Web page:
Copyright © 2024 Euromaidanpress.com

The work of Euromaidan Press is supported by the International Renaissance Foundation

When referencing our materials, please include an active hyperlink to the Euromaidan Press material and a maximum 500-character extract of the story. To reprint anything longer, written permission must be acquired from [email protected].

Privacy and Cookie Policies.

Treasures stolen from Kyiv cathedrals in the 1930s discovered in State Historical Museum in Moscow 

Treasures stolen from Kyiv cathedrals in the 1930s discovered in State Historical Museum in Moscow 
On June 23, Ukrainian archaeologist Tymur Bobrovsky, who was randomly scrolling through the digitized archives of the Moscow State Historical Museum, discovered at least 57 precious objects made of gold, silver and inlaid with precious stones from the sacristies of Saint Sophia and Assumption Cathedrals of Kyiv. These treasures had long disappeared from the Historical and Cultural Ensemble of the Kyiv Pechersk Lavra and were presumed lost.

Sacred Altar and Pectoral Crosses

The photo galleries above and below show items made of valuable metals (gold and silver) and inlaid with precious stones (diamonds, sapphires, topazes, rubies, etc.) – mitres, pectoral crosses and panagias, altar crosses, and liturgical vessels and utensils from the 17th – 18th centuries.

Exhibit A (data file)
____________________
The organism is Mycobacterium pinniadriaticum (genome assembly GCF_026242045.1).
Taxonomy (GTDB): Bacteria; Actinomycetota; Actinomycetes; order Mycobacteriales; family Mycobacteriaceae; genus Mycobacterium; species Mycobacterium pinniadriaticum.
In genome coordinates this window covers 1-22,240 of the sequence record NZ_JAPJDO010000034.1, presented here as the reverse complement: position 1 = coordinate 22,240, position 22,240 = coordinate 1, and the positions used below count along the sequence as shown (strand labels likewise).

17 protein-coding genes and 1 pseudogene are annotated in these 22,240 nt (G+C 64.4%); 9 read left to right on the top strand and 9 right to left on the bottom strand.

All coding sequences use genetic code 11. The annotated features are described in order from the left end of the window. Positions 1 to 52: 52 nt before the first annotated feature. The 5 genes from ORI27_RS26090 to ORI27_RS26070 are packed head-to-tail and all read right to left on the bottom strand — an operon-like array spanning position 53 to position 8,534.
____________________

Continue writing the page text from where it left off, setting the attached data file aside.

On the left – archival photos from the 1930s, when the treasures were still in Kiev (monograph and catalogue published by Ukrainian scholar Hryhoriy Poliushko); on the right – modern photos taken from the website of the State Historical Museum in Moscow.

Sacred Mitres and Crowns 

Excited by his find, Tymur Bobrovsky wrote the following explanation on his FB page:

“It was an unexpected discovery, but invaluable for Ukrainian culture and history. For two days, I literally “sat” in my computer and scrolled through the catalogue of the Moscow State Museum.

First and foremost, I’d like to thank Dmytro Vortman, cartographer and scientific editor of The Encyclopedia of the History of Ukraine, for the link to the website (see the colour photos). Second, to compare these modern photos with the old ones, I referred to the photos retrieved by Ukrainian scholar Hryhoriy Poliushko (see the black-and-white photos from the 1930s).